There are certainly more variables than the five I have listed. I encourage you to think about times during your life and career that you fell flat on your face. How did you approach it? How helped you? What did you learn about yourself during the experience? Please comment below on where this idea tok you.



Categorized as: Teacher/Leader Preparation Programs


  1. I constantly emailed this weblog post page to all my friends, because if like to read
    it next my friends will too.

  2. Great post, Joe! #3 reminds me of what the instructor at Hot Yoga says, “The positions don’t change, you do.” It’s such a great reminder that we are constantly changing and getting better at what we do. At the same time, I would say that it also means that we bring something different to similar situations, maybe we hit our target, maybe we don’t.

    I love how the very next day you got the bags back out (called cornhole where I’m from) and played again. Like Ben’s son, your inner voice wouldn’t let you give up. Love the perseverance!

    Thanks for your insightful post,

  3. Love the post!! Especially love the Penn State cornhole image!! I’m PSU Class of 1995… Thanks for the inspiring read this morning!! @la_profe_s

  4. Tim Scholze says:

    Joe, Awesome post!

    I had a couple of years of “falling on my face.” I left my teaching job of 14 years because of how I was being bullied and didn’t know how to handle it emotionally. That was five years ago and I thought it meant that I was no longer to be a teacher. Well, about just over two years ago I was working on an assignment for an instrutional design class and I some how got involved with teachers and administrators via twitter. This was the spark that helped reignite my passion for teaching.

    Last summer I was so passionate about getting back into the classroom that I moved to North Carolina and was 1,000 miles away from my family. North Carolina only lasted a semester as the culture shock, bullying by another teacher, lack of any administration, and being away from my own children was too much to handle. I again thought that maybe this meant I was not supposed to be in education. But, I kept asking myself, why am I so passionate about students and education? It took a visit to my good friend Jimmy Casas’s high school in Bettendorf, Iowa, talking to my good friend Tim Johnson (@Supt_Johnson), and getting involved with awesome teachers in Iowa, Illinois, and Minnesota to realize that I was meant to teach and that I can do it well. I tried to carry myself through the past five years when in reality I needed faith, my family, and my twitter PLN to help me through.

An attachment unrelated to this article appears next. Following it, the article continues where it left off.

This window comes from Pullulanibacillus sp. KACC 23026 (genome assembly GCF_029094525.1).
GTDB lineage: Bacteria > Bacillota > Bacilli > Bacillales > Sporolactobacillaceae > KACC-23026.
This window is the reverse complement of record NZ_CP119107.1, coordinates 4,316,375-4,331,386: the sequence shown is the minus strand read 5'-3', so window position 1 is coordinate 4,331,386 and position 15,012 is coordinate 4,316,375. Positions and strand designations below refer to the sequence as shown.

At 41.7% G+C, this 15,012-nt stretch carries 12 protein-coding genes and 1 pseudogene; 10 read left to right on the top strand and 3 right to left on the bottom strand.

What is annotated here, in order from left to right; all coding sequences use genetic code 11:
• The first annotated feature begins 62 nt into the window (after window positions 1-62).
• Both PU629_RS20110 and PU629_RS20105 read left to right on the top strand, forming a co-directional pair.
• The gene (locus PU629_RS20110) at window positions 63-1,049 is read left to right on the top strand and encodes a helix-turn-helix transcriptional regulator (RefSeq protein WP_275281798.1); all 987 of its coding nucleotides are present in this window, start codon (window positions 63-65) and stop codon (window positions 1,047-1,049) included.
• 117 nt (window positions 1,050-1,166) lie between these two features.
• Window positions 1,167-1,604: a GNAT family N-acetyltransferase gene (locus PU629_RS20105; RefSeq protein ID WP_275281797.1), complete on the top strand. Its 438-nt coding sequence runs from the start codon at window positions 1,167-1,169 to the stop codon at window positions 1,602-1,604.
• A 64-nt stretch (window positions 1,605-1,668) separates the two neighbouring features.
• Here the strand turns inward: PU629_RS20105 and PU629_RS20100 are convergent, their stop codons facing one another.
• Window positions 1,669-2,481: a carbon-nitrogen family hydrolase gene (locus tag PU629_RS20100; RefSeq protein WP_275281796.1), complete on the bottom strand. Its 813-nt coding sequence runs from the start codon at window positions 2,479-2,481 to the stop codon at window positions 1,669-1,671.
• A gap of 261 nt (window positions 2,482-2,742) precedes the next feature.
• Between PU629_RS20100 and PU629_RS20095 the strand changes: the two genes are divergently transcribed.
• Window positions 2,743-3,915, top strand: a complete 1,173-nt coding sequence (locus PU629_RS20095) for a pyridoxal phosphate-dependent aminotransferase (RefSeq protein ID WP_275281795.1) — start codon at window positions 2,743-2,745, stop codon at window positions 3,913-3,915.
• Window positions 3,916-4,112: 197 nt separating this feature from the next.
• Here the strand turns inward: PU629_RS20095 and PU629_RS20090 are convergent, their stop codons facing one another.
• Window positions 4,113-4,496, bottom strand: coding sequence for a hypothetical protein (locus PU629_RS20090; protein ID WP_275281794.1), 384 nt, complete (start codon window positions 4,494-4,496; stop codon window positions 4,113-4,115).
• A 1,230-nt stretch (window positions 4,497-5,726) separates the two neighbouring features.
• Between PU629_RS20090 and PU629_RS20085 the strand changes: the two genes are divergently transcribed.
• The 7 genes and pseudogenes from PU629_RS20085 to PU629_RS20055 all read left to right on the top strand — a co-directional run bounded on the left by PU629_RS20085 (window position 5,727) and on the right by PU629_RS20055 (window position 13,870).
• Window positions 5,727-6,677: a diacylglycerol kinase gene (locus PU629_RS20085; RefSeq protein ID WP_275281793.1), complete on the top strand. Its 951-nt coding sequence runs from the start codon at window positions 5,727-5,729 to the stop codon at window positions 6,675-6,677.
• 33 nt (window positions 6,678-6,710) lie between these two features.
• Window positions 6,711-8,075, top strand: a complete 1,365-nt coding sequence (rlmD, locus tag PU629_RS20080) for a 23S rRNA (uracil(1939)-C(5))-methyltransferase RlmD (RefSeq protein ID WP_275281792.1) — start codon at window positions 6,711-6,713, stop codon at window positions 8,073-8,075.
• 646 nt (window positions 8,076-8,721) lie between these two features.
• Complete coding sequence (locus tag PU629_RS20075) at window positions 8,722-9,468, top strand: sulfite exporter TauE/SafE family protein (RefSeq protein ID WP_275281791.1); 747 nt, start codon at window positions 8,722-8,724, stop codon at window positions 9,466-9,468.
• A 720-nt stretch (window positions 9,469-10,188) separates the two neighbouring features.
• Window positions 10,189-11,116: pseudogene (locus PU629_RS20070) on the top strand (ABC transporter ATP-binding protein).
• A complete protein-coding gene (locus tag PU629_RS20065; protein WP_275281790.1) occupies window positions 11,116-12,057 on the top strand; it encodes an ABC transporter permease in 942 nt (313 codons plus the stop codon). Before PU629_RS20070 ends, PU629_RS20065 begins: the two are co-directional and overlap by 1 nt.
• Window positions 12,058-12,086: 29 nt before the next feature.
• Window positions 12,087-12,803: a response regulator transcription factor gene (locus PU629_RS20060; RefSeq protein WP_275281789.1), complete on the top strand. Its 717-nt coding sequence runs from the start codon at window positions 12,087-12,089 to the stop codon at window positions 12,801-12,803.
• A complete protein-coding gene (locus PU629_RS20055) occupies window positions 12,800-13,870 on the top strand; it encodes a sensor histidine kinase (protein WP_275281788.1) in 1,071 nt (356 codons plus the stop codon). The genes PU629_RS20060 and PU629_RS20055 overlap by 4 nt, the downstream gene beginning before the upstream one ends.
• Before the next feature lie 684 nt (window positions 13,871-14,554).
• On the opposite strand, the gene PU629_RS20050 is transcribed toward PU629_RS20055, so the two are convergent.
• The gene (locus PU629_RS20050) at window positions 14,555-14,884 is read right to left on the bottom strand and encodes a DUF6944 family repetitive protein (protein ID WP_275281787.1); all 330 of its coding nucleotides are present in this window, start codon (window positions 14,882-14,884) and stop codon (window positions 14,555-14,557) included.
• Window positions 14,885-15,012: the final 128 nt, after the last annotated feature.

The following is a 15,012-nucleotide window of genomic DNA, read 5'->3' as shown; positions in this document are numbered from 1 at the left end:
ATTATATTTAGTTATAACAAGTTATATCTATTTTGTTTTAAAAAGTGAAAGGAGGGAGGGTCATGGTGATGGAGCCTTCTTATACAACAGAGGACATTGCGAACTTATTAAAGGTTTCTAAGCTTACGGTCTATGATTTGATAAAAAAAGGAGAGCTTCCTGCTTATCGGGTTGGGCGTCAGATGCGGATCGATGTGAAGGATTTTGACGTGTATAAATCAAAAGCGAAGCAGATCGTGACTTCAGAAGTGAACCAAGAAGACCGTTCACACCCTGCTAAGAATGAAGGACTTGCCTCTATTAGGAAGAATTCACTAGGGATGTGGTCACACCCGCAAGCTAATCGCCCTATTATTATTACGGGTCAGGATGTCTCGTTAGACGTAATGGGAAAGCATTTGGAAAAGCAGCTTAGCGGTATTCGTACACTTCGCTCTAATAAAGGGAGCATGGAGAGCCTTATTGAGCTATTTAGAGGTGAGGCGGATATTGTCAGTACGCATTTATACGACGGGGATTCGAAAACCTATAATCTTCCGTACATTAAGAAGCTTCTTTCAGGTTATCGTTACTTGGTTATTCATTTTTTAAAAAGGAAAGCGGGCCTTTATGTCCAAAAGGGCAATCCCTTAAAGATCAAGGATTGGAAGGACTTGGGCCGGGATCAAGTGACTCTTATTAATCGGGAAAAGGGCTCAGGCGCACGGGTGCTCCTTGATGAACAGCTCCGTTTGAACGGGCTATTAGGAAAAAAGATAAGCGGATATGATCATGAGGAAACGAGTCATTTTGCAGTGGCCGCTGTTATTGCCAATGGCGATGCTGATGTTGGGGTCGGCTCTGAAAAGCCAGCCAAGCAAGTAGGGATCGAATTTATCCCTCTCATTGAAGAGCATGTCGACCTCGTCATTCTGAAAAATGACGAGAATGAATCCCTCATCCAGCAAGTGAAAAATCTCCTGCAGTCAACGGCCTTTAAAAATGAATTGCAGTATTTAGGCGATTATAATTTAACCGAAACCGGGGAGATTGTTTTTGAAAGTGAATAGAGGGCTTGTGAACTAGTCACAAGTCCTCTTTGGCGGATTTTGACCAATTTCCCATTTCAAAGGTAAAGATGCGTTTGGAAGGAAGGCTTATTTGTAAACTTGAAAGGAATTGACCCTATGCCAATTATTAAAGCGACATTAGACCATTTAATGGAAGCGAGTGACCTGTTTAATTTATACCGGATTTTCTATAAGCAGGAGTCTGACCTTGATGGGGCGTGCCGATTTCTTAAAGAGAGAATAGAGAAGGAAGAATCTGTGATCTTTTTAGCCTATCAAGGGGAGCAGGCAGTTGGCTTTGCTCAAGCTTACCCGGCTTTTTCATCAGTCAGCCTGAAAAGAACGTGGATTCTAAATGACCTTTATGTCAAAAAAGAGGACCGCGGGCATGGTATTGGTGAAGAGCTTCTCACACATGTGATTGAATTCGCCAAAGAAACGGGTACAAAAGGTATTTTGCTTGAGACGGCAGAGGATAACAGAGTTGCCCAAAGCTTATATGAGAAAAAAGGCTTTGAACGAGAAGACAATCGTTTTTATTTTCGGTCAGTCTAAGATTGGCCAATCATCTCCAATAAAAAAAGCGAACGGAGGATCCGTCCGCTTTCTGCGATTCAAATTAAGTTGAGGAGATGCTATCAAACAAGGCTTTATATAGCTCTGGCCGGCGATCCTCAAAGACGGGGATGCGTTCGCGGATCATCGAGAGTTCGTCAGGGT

Thanks again for all the great thing you do for all of us in education Joe.


    • Joe Mazza says:

      Hi Tim – Thanks for writing. I’m sorry about your experiences you described. Keep your head up. Learn from these experiences (+/-) and don’t be afraid to fall on your face in the best interests if kids. They need us to model that it is OK to fail and pick yourself back up while trying to do something great.

  5. Joe,
    Really liked your post! After smiling about the bags story and it bringing back fun memories of playing them, I focused in on your main point. Your five considerations are really on-point and so good for us to refer to. Some of them, we may not have thought of, and some we can easily forget to consider sometimes. We forget to think that those variables may be the reasons causing us to not be on our “A” game, and then end up beating ourselves up when we shouldn’t. Being aware of when to consider things and not make up excuses is really important too. The key is to take the consideration and then grow from it.

    Side-note! I just noticed your live traffic feed. That’s so cool! I noticed the Greek flag and then noticed that was me! I’m on vacation! :)

    OK, back to the comment! Thanks for your “from the heart” reflective post. It’s great when a personal point in life can make us connect it to our professional life. Made me think lots!


    • Joe Mazza says:

      Hi Maria – Hope you had a great, well-deserved vacation. I got to spend some quality time at NAESP with your Asst. Supt Jeff Zoul – what a great guy who truly gets what is important in education and leadership. We need to blur the lines between home and school to truly build the relationships necessary to help kids. Thanks for working so hard each day for the kids of D109.

  6. Jay Posick says: